(an extract from the Prince of Wales’ letter to his mother Queen Charlotte taken from ‘Caroline&Charlotte’ by Alison Plowden)

Happy Birthday Princess Charlotte!

It is the 221st anniversary of Princess Charlotte’s birth today! As always on this occasion let me quote the letter which the baby’s father, the Prince of Wales, sent to his mother Queen Charlotte.

‘(…) The Princess, after a terrible hard labour for above twelve hours, is this instant brought to bed of an immense girl, and I assure you notwithstanding we might have wish’d for a boy, I receive her with all the affection possible, and bow with due defference and resignation to the decrees of Providence (…)’

(an extract from the Prince of Wales’ letter to his mother Queen Charlotte taken from ‘Caroline&Charlotte’ by Alison Plowden)

May you have you have your biography published soon as a birthday present, Your Royal Highness!

princess charlotte by thomas lawrence 1817

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Jan, 7th 1796 – Princess Charlotte Is Born

Happy 219th Birthday to Princess Charlotte!

She was born in the morning of January 7, 1796 at Carlton House in London.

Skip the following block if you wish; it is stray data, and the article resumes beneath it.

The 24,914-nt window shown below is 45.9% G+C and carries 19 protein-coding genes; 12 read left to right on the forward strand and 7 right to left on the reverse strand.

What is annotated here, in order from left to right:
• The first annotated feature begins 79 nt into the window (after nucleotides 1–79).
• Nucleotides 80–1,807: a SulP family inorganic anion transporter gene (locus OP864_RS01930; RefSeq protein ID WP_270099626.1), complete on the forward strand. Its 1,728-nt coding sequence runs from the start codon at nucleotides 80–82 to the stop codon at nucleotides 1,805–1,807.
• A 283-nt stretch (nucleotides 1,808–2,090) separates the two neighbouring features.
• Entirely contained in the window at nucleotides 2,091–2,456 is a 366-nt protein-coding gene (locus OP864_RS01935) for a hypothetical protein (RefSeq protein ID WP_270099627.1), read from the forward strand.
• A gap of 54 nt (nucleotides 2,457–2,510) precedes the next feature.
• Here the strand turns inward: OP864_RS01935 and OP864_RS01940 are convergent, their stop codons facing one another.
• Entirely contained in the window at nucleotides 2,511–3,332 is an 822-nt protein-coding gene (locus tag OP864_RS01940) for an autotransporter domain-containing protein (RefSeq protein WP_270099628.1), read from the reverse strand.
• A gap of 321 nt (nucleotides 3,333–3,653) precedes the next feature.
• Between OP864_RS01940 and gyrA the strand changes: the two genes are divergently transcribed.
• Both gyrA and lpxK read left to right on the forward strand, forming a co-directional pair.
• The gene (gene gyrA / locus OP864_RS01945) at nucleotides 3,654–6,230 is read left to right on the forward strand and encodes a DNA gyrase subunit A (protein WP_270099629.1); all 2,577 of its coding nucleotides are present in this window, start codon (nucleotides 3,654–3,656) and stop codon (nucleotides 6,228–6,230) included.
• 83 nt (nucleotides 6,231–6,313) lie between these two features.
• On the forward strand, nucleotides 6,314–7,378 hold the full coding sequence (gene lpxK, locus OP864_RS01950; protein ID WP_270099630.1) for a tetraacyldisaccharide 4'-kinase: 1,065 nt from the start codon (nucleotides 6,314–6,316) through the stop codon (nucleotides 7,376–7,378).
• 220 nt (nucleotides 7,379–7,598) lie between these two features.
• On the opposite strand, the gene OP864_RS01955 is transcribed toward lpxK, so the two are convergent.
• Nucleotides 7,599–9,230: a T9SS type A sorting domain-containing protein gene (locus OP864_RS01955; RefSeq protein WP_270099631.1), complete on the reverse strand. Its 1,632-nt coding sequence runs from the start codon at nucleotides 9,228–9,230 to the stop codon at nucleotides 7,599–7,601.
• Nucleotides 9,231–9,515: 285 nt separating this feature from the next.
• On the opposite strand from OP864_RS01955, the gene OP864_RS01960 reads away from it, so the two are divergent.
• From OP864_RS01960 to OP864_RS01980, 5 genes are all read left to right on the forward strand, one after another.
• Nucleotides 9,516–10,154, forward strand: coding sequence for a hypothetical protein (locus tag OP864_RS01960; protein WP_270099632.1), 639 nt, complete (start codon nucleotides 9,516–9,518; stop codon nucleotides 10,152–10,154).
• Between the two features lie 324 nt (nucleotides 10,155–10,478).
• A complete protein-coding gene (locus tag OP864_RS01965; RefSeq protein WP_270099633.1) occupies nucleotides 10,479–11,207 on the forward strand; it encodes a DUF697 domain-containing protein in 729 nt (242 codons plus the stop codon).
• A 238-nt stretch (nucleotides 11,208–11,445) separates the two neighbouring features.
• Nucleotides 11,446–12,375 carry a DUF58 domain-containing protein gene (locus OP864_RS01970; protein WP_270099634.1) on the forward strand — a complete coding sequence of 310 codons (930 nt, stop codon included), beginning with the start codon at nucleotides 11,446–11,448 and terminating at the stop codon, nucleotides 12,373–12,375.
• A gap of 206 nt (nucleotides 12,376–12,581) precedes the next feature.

This is what the Prince of Wales, child’s father, wrote in a letter to his mother:

‘(…) The Princess, after a terrible hard labour for above twelve hours, is this instant brought to bed of an immense girl, and I assure you notwithstanding we might have wish’d for a boy, I receive her with all the affection possible, and bow with due defference and resignation to the decrees of Providence (…)’

an extract from the Prince of Wales’ letter to his mother Queen Charlotte taken from ‘Caroline&Charlotte’ by Alison Plowden

Charlotte as a child - detail

Interrupted Journey

‘They left for England on 29 December. On orders from London, they took the shortest route, expecting to meet up with the British squadron which, they were told, would be waiting for them off the coast of Holland. But when they came close to the Dutch border Malmesbury received a letter from General Harcourt, who had replaced the Duke of York as commander of the British army. Harcourt warned himthat it was too dangerous to continue. The British were still retreating. If he tried to reach the coast now, he would have to pass through the French lines to do it. Despite the Princess’s insistence that she was a Brunswicker and not afraid, Malmesbury took her back as far as Osnabruck, where they waited eagerly for news of a reversal of fortune of the allies.